Otterbeck: Sky’s the limit for solar energy in Colorado

Author: Katie Otterbeck - March 16, 2016 - Updated: March 17, 2016

Katie Otterbeck
Katie Otterbeck

Fifteen years ago, flat-screen televisions were a rare luxury item, a smartphone was one with an address book, we kept our music on plastic discs and video chats were a feature in Star Trek episodes. Now there’s widespread use of handheld devices that enable us listen to music, watch videos, talk, text or video-chat with friends or colleagues, while also providing immediate access to a world of information.

Times have changed, and solar power is a case in point. Fifteen years ago, solar was used by a small number of true believers. Now, because of advances in technology and growing economies of scale, solar costs 25 percent of what it cost in 2000.

Solar panels are popping up all over: on homes, businesses, places of worship and government buildings. In his State of the Union address, President Obama summed it up when he said, “Every three weeks, we bring as much solar online as we did in all of 2008.”

Boosting solar energy power production is more urgent than ever. From massive floods to devastating wildfires, dangerous weather is already hitting close to home. Without action to stop climate change, scientists say these extremes — and their impact on Coloradoans — will only get worse.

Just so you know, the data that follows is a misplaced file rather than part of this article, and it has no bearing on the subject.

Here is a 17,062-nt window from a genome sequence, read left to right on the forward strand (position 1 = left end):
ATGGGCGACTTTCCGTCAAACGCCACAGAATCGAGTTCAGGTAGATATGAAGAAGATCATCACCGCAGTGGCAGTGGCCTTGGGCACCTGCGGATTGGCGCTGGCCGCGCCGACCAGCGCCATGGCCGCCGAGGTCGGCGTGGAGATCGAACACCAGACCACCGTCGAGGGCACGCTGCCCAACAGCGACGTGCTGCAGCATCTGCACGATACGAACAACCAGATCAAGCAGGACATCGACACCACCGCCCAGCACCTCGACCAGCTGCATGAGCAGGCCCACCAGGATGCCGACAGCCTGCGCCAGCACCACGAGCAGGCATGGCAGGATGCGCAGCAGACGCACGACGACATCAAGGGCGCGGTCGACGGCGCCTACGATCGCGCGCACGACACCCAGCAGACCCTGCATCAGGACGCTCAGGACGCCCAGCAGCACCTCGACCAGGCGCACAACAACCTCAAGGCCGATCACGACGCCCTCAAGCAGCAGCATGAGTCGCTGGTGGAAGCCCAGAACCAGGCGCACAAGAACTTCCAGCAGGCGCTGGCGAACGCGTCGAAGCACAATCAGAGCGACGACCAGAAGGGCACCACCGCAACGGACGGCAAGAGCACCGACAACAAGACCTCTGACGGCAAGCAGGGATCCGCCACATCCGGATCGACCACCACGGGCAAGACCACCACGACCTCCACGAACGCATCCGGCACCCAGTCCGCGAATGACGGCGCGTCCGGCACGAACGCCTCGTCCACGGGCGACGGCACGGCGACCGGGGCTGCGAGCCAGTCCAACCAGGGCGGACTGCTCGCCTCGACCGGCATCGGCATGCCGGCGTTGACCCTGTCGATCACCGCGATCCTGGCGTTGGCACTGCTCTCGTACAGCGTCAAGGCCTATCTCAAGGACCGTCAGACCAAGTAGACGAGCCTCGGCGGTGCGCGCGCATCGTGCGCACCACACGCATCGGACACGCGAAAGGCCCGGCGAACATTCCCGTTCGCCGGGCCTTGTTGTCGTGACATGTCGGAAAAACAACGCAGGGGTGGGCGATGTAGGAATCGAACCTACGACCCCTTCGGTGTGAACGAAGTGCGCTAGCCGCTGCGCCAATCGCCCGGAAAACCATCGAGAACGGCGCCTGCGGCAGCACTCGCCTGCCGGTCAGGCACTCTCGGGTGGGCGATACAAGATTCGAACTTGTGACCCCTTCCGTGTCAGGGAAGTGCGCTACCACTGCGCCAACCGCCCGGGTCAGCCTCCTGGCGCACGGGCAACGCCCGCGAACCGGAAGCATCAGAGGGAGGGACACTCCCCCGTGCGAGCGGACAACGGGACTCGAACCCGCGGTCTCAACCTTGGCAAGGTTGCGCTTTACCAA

Achieving a million solar roofs in Colorado would help move our country closer to the national goal of getting 10 percent solar by 2030. This would produce immediate and long-lasting benefits for our environment, including removing 280 million metric tons of carbon from the atmosphere by 2030 — the equivalent of taking 59 million cars off the road.

More solar isn’t just good for the environment. It’s also good for our economy. Solar is currently the fastest-growing industry in the country, adding 143,000 jobs nationwide in 2013. According to the latest solar jobs census from the Solar Foundation, the solar industry employed nearly 5,000 people in Colorado last year, 887 in Jefferson County alone.

Of course, 30 percent solar is just a sliver of the possible. The state is home to more than 14 million square feet in commercial rooftops that could host solar panels, and it has enough technical potential to meet the state’s energy needs 50 times over, an energy offset that could save these companies $168 million annually on their electricity bills.

We’ve made progress. But we can’t take that progress for granted. Powerful interests, including the fossil fuel industry and electric utilities, are working hard to slow progress. To take solar to the next level, we’ll need a strong commitment from our local, state and national leaders. By adopting a goal of getting a million solar roofs, and working together, we can begin to move Colorado and the nation toward a pollution-free future — a future powered by the sun.

Katie Otterbeck

Katie Otterbeck

Katie Otterbeck is the solar energy advocate for Environment Colorado, an environmental advocacy organization.